This passage occurs in the Revised Common Lectionary, Year A, most recently Aug 23, 2020.
Summary: This passage of Peter's confession has a number of familiar theological words that I try to unpack a bit. This year I want to unpack the setting, Caesarea Philippi, home to all sorts of crazy, pagan, awful stuff. It can be easy to look at our world, even our country, even our community, and feel overwhelmed and disgusted. Even at those times our job as a church is to confess Christ, in and out of season, whether it is popular or not. What is our confession? It is that he is the Christ, the anointed savior, son of the living God.
Idea for a children's sermon: the whole fish i-ch-th-u-s thing (Jesus Christ God's Son Savior) as the most basic confession.
καισαρειας φιλιππι (Caesarea Philippi, 16:13): This town is not a coincidental mention. It was a trading hub, located along some major land routes. It had been associated, in the past, with Baal (OT Canaanite god) and Pan (Greek god). In Jesus day, it was one of the Roman capitals in the area, with immense building projects undertaken by Herod, including the construction of a temple in honor of Augustus. In fact, one of the temples was believed to be located at the gates of Hades, a direct connection to the underworld. Philippi epitomized the Greco-Roman religious mileau of the day: a pantheistic cult that continued to give more space to emperor worship; above all, a worship of beauty, sex, power and money.
One can go even further though and think about the extent to which these are all not simply dead gods, but gods of death. At the main temple in Caesarea Philippi, which was a temple believed to be the gates of Hades, people would offer dead animal sacrifices (http://www.generationword.com/Israel/caesarea_philippi.htm good pictures!). Hence the importance in Peter's confession that God is a living God!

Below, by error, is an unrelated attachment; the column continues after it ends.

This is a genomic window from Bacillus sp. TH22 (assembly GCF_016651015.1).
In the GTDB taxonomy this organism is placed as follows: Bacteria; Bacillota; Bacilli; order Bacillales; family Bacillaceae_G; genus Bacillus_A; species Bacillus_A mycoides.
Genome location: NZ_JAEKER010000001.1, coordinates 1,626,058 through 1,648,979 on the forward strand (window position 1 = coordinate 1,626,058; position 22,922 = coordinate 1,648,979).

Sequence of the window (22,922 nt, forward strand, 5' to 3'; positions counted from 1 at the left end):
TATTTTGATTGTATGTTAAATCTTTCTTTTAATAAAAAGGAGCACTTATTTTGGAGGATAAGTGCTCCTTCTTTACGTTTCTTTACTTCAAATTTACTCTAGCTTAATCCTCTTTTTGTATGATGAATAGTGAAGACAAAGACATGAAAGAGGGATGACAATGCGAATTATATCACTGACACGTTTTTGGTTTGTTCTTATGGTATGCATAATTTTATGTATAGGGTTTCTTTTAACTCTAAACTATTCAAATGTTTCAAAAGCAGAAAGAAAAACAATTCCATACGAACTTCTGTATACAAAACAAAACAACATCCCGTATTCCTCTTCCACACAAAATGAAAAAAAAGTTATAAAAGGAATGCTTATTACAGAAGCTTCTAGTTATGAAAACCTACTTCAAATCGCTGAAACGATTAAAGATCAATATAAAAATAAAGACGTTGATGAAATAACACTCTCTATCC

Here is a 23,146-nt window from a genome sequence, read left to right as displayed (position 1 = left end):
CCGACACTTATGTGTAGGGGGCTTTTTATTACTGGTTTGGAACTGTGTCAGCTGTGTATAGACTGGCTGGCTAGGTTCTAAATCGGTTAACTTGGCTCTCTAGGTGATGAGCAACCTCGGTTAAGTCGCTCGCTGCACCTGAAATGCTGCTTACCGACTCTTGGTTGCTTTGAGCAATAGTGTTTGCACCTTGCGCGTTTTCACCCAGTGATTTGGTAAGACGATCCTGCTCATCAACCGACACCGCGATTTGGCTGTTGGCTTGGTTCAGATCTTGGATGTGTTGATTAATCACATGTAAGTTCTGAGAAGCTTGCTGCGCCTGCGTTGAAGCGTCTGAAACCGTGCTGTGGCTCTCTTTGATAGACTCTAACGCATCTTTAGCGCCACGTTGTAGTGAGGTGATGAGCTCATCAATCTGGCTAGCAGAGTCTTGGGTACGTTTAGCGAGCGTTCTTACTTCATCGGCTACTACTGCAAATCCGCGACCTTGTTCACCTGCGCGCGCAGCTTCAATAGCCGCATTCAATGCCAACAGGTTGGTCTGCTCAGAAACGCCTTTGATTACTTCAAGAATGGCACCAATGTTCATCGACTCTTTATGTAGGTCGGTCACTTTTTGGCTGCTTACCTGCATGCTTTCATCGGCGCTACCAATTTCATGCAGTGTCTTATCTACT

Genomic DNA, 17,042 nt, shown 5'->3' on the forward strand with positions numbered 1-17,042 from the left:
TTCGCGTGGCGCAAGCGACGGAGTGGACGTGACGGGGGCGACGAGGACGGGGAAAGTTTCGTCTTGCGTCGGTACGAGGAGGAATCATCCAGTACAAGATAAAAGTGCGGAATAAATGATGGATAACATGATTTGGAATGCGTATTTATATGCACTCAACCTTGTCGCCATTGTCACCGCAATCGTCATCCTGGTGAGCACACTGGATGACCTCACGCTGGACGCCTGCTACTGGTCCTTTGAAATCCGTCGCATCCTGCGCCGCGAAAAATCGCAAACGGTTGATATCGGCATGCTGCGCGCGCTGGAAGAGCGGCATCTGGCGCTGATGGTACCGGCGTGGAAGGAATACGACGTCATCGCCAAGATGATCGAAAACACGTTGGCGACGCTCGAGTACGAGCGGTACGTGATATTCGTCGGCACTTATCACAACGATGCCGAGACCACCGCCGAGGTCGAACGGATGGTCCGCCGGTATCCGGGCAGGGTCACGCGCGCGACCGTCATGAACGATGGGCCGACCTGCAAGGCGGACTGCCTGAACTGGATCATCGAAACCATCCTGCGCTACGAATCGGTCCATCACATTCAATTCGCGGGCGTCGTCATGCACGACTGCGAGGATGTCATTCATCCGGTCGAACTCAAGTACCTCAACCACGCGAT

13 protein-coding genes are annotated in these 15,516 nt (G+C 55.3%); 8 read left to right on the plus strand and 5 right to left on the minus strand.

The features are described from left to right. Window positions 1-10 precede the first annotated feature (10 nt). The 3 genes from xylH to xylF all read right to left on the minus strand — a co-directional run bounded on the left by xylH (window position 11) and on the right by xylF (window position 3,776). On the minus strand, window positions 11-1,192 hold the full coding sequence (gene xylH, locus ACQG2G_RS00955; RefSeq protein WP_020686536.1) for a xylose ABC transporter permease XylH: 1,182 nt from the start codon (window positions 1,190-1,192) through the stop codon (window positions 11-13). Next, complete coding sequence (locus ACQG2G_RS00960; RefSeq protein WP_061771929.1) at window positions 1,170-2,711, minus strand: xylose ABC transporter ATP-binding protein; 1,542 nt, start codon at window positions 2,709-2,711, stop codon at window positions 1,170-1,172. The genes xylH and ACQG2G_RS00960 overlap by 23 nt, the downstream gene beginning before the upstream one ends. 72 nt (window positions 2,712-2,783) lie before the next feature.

If you want to go even further, you can study more about what worship of Pan actually entailed, but now we have an adult only sermon.
υιος του ανθροπος (Son of Man 16:13). As Christians we instantly recognize this title to refer to Jesus. In fact, we often look at this title as one that uplifts Jesus as the pinnacle of humanity. That he was the pinnacle of humanity is not arguable; but what exactly does this mean? In the Old Testament, this particular title for an individual or humanity seems to suggest humanity's weakness:
- What is man that you are mindful of him, the son of man that you care for him? (Psalm 8:4; See also Psalm 144:3)
If even the moon is not bright and the stars are not pure in his eyes, how much less man, who is but a maggot-- a son of man, who is only a worm!" (Job 25:5-6)
God is not a man, that he should lie, nor a son of man, that he should change his mind. Does he speak and then not act? Does he promise and not fulfill? (Numbers 23:19)
God also calls Ezekiel the Son of Man a number (80?) times; it is a way of reminding Ezekiel he is not divine. In short, to Bible calling Jesus the Son of Man ascribes both majesty but also humility to Christ. (I even checked with Wikipedia to see if I was missing something here; in fact, its article emphasizes my point about this title and humility.)